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Defense Department proposal excludes warbirds provisionDefense Department proposal excludes warbirds provision

The Honorable Donald Rumsfield
Secretary
Department of Defense
The Pentagon
Washington, DC

Dear Mr. Secretary:

We are writing to express our serious concerns regarding continued attempts to extend the federal government's demilitarization authority to lawfully possessed surplus military equipment. Last year, the Senate version of the fiscal year 2002 National Defense Authorization bill included a Section 1062, which would have allowed government seizure of any "significant military equipment" ever owned by the Department of Defense (DoD). This concept has been rejected by the House and Senate conferees the last two years.

Under such a broadly defined new authority, the DoD would have been able to require the seizure and demilitarization of aircraft, vehicles, radios, and firearms formerly owned by the department. Besides raising serious property rights issues regarding fair compensation and due process in seizing private property, this provision could readily have become grounds for bureaucratic over-reach.

For obvious reasons, this provision was met with vigorous opposition from law-abiding firearms collectors, re-enactors, military parts suppliers, and surplus vendors, as well as military museums and private property rights advocates. As a result, many of us heard more from our constituents on this issue than any other issue under discussion in the Defense Authorization bill.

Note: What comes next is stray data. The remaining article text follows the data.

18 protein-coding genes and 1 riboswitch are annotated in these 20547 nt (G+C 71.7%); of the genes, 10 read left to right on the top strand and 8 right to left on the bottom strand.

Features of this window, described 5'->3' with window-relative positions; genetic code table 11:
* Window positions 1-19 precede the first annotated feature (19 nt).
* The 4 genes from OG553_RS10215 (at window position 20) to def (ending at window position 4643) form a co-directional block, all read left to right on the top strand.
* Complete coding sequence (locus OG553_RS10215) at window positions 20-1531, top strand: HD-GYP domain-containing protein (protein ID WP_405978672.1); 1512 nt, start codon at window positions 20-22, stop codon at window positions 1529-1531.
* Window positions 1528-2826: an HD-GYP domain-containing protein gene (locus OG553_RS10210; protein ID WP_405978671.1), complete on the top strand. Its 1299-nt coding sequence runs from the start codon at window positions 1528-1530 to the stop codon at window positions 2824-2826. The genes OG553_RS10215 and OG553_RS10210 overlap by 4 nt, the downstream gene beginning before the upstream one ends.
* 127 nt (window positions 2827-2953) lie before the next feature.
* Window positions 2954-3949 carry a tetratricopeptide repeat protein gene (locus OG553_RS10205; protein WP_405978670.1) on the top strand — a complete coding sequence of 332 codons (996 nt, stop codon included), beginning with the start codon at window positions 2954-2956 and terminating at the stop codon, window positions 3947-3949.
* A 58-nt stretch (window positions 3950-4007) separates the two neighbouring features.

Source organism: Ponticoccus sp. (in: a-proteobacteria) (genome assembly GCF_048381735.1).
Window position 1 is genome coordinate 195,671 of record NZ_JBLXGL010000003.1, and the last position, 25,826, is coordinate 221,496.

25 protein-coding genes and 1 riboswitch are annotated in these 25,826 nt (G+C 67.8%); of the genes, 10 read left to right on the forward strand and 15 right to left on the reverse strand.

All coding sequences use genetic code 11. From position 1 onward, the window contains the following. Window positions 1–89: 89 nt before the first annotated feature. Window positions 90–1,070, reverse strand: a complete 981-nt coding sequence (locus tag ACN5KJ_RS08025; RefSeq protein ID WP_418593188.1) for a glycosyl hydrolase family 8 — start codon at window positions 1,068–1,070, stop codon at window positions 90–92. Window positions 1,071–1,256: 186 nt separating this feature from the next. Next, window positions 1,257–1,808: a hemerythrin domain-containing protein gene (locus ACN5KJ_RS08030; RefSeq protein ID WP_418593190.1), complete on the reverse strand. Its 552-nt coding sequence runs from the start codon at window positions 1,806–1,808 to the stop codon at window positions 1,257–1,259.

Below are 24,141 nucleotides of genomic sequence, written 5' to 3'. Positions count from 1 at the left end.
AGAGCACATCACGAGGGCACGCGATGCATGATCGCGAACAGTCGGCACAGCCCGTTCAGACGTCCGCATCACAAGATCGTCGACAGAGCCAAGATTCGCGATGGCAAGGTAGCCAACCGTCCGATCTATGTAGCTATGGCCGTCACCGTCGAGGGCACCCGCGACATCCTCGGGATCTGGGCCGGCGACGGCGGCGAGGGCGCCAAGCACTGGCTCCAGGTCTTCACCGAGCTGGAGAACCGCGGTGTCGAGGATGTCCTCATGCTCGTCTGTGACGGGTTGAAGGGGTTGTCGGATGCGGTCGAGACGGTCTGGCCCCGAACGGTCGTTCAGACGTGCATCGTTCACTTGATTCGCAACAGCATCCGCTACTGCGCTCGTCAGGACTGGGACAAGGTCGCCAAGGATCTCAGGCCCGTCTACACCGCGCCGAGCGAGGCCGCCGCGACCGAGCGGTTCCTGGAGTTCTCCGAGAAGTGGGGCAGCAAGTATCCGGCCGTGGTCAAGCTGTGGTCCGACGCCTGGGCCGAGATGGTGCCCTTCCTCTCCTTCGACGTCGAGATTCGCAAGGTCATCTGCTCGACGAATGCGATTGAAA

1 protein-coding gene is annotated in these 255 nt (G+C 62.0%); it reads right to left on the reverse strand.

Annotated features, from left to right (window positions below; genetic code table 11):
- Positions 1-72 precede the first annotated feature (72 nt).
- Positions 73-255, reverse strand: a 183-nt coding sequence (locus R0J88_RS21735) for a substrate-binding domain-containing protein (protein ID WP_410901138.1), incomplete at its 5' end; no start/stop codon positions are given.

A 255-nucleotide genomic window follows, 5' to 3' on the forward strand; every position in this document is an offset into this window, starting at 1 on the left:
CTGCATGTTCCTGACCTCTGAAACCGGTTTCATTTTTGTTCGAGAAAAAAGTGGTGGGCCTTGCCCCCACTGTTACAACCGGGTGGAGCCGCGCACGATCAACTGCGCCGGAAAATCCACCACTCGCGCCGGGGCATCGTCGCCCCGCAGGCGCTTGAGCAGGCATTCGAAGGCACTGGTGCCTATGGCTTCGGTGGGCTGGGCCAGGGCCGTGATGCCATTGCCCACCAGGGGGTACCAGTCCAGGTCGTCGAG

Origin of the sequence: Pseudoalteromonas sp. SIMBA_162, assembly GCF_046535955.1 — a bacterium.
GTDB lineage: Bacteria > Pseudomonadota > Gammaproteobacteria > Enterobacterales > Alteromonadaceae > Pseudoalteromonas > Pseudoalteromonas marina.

Currently, the DoD already enjoys the authority to demilitarize its surplus military equipment before sale. Consequently, we consider it inappropriate to burden law-abiding citizens after sale with a new authority to confiscate and destroy lawfully possessed firearms, aircraft, vehicles, and other military memorabilia held by private individuals. For this reason, an overwhelming number of us in the House have opposed requests for a new demilitarization authority each year and have defeated the provision in conference. We would appreciate your assurances that this provision will not resurface this year in the Administration's proposals for the Department of Defense.

According to several General Accounting Office (GAO) reports, it seems apparent the source of the problem with surplus equipment sales originates within the department. We appreciate that the DoD has acknowledged the erroneous classification of items, resulting in surplus sales being finalized before proper demilitarization. We are also concerned with mistakes resulting in the unlawful destruction of non-sensitive government property as an overreaction to this problem. Many of these items are of historical value and have been destroyed as a result of the uneven application of demilitarization regulations. As members of Congress, we seek a long-term solution to these problems and would be happy to discuss any reasonable actions we could take to assist the DoD in improving those processes or correcting errors that pose a serious threat to national security.

We appreciate your leadership in national security and thank you for your time and attention to this issue of great importance to our constituents.

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March 25, 2002

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